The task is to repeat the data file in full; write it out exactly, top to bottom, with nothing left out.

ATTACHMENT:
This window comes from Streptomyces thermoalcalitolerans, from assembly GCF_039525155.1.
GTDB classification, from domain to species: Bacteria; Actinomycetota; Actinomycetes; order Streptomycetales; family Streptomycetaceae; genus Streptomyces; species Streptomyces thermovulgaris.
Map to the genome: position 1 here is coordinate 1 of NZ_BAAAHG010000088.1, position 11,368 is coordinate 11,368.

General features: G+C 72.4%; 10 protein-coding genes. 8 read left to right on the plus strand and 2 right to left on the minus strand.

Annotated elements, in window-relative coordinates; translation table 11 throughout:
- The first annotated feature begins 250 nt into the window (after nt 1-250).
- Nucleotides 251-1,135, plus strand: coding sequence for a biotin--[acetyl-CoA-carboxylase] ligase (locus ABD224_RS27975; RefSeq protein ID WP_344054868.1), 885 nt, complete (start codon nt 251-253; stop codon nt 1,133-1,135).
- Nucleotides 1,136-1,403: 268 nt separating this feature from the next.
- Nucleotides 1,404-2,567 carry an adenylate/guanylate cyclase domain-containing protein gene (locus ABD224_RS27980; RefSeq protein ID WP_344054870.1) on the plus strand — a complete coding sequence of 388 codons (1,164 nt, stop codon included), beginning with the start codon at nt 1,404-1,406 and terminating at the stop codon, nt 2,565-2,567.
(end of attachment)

This window comes from Streptomyces thermoalcalitolerans, from assembly GCF_039525155.1.
GTDB classification, from domain to species: Bacteria; Actinomycetota; Actinomycetes; order Streptomycetales; family Streptomycetaceae; genus Streptomyces; species Streptomyces thermovulgaris.
Map to the genome: position 1 here is coordinate 1 of NZ_BAAAHG010000088.1, position 11,368 is coordinate 11,368.

General features: G+C 72.4%; 10 protein-coding genes. 8 read left to right on the plus strand and 2 right to left on the minus strand.

Annotated elements, in window-relative coordinates; translation table 11 throughout:
- The first annotated feature begins 250 nt into the window (after nt 1-250).
- Nucleotides 251-1,135, plus strand: coding sequence for a biotin--[acetyl-CoA-carboxylase] ligase (locus ABD224_RS27975; RefSeq protein ID WP_344054868.1), 885 nt, complete (start codon nt 251-253; stop codon nt 1,133-1,135).
- Nucleotides 1,136-1,403: 268 nt separating this feature from the next.
- Nucleotides 1,404-2,567 carry an adenylate/guanylate cyclase domain-containing protein gene (locus ABD224_RS27980; RefSeq protein ID WP_344054870.1) on the plus strand — a complete coding sequence of 388 codons (1,164 nt, stop codon included), beginning with the start codon at nt 1,404-1,406 and terminating at the stop codon, nt 2,565-2,567.